Can passengers take photos and videos on a plane? An airline approached us seeking guidance because the increasing likelihood of passenger recordings made on board a flight has clear privacy implications for the air crew and the other passengers.
The airline says it has noticed an increase in the use of social media on flights, particularly as in-flight Wi-Fi becomes something that airlines are increasingly offering passengers.
The airline’s enquiry is similar to those we have received from DHBs about the recording of patients and staff in hospitals. And it’s a subject that has come up in many discussions we’ve had with other agencies, such as local authorities. An important consideration is whether the recording is taking place in a public or private space. Here's some advice we prepared earlier.
Generally, the Privacy Act says taking photos or recordings in public places is allowed. It also depends on who is taking the photo or making the recording, and whether the photos could be categorised as highly offensive.
If you are a business or agency (or if you are taking the photo or making the recording on behalf of a business or agency), you need to consider the general obligations around collection of personal information (see principles 1-4 of the Privacy Act).
However, if you are an individual and you’re taking the photo or making the recording in a personal capacity, it won’t usually be an issue under the Privacy Act. The vast majority of passengers will fall into this category, and if they were to make a recording on a flight, it will be in their personal capacity. But there are two things that a passenger should keep in mind.
Firstly, it is always good practice to seek permission when an individual is the subject of your photo or recording. This is also an important courtesy, and respectful of the privacy of others.
Secondly, the use of some public facilities, for instance, parks or swimming pools, will be subject to conditions that may impose limits on what you can film or record. For example, many swimming pools have clearly stated policies that photos and recordings are not permitted. Similar restrictions could apply to a passenger plane.
And it is this second point that is most germane to an airline seeking advice on this issue. While a commercial space like a passenger plane is essentially a public space, the airline may impose rules around whether a passenger can film or record. It can set this out in its passenger terms and conditions and in its passenger education.
However, the personal capacity exemption does not apply where the collection, use or disclose could be considered to be “highly offensive”. This means there are circumstances where it generally isn’t appropriate for individuals to take photos or make recordings, even where they are in a public space.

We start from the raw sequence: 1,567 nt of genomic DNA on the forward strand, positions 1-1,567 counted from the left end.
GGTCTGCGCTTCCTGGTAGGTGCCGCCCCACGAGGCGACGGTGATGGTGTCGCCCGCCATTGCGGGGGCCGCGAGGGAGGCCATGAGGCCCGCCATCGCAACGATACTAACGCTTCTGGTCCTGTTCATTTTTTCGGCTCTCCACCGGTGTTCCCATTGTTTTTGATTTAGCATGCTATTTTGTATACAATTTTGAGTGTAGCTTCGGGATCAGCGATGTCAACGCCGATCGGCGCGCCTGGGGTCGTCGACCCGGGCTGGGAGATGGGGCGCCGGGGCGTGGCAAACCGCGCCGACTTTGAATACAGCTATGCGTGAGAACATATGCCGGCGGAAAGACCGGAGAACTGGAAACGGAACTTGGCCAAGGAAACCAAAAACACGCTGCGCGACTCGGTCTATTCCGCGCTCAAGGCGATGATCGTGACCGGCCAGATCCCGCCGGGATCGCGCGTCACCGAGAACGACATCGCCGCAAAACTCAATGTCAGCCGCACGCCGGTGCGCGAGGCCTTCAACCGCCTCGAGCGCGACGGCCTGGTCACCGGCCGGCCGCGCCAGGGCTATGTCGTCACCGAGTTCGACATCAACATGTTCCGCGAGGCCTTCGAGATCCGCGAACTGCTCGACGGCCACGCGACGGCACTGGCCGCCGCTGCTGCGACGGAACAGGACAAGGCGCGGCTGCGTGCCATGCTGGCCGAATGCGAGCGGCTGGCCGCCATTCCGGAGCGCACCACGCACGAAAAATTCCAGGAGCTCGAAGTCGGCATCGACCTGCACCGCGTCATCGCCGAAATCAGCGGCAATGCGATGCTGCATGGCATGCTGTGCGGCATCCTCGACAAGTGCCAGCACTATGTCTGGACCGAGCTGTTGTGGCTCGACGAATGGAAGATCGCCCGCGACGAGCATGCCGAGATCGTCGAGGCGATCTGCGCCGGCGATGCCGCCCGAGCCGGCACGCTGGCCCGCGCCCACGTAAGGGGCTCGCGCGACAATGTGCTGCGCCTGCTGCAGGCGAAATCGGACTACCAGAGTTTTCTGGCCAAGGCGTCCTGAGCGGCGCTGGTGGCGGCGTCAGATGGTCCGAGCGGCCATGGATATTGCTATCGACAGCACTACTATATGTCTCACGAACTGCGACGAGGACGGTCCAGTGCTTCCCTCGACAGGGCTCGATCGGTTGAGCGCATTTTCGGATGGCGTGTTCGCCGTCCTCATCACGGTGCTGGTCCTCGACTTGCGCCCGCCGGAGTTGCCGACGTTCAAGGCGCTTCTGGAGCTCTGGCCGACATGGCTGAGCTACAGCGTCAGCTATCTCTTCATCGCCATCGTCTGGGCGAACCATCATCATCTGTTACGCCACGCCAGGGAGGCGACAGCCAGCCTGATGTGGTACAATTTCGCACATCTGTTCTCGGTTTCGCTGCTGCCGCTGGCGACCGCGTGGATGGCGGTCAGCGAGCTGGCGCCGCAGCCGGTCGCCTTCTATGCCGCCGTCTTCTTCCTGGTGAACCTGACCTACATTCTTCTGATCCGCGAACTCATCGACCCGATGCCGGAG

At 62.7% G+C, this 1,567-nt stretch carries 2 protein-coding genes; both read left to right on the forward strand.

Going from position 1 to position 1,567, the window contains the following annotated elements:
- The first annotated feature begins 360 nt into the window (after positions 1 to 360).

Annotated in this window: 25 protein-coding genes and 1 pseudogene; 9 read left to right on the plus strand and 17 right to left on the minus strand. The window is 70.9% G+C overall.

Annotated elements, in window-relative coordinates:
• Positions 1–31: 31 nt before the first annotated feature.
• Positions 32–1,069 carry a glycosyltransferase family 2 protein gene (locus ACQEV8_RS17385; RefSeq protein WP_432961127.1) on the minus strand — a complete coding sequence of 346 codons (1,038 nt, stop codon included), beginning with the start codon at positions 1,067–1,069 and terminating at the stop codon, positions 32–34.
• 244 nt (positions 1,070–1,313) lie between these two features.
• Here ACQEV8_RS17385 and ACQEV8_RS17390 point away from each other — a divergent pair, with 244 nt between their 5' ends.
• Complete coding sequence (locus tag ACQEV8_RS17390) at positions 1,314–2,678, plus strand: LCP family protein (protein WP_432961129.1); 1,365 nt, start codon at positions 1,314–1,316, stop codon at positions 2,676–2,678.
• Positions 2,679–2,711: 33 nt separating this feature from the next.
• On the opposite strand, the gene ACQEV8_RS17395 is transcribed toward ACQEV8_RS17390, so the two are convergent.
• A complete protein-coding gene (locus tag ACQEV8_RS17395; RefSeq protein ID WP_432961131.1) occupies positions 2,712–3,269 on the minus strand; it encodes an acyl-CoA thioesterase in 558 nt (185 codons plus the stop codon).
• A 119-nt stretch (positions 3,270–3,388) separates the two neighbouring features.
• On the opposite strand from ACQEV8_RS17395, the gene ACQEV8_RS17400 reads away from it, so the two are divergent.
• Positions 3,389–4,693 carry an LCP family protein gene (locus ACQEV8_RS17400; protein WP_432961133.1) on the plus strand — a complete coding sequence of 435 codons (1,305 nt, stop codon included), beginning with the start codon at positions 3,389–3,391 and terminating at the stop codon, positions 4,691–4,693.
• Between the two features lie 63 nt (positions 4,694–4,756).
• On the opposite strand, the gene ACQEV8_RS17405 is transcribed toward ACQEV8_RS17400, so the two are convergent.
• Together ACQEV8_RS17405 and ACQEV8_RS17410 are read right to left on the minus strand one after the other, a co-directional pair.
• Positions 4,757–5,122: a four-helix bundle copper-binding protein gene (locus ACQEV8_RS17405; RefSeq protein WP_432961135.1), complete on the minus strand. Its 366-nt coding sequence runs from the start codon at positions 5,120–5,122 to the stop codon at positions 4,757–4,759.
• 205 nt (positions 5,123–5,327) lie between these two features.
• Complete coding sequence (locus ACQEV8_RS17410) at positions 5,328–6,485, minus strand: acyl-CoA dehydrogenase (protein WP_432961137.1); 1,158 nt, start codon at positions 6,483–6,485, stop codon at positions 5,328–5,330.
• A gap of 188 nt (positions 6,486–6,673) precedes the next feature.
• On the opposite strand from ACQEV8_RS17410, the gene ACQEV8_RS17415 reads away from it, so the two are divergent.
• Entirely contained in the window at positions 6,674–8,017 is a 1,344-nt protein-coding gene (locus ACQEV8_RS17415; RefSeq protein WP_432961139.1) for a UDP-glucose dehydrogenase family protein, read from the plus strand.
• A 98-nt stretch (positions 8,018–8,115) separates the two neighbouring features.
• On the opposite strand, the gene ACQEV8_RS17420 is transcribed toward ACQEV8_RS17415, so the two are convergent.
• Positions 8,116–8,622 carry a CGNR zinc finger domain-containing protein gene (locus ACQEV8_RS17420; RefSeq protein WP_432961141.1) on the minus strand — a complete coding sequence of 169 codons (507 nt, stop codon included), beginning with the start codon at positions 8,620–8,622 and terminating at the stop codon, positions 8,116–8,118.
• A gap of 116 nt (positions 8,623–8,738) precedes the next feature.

A recent much discussed example in the news media is the filming or photographing of car crashes. Most people would agree that this would be highly offensive, especially if the images were published online or disclosed to others.
An airline example might be a case of a medical emergency on board a flight. Is it acceptable for other passengers to film and publish online a mid-air medical emergency involving another passenger? We don’t think so. A medical situation would likely involve sensitive information about an individual who is vulnerable, and so this could be considered highly offensive.
There are other types of situations where filming on a flight might or might not be highly offensive. We were also asked about air traffic incidents and we are less convinced that a no-filming rule should apply in a blanket way. What situations would this apply to? Is an air traffic incident one that involves an on-board fire, a near miss or severe turbulence? Would such a rule apply if crew members were trying to control an unruly passenger? This is an area that airlines may wish to consider carefully and to give clear guidance to its air crews.
In our view, an incident that may be embarrassing to an airline does not mean it is highly offensive. The case involving United Airlines and David Dao on a US domestic flight is a famous recent example. Key evidence in this case was video taken by other passengers of Mr Dao being forcibly removed from the flight after he refused to give up his seat.
Individual passengers and air crew may disagree over whether photos or recordings are acceptable. We support informing the parties of their rights under the Privacy Act 1993 to raise a complaint with our office and of efforts by airlines to educate passengers about what is not acceptable. Ultimately, all parties should exercise restraint, consideration and common sense on a flight, as they should in other walks of life. If you wouldn’t want someone to do it to you, don’t do it to others.
Image credit: People on a plane via Pexels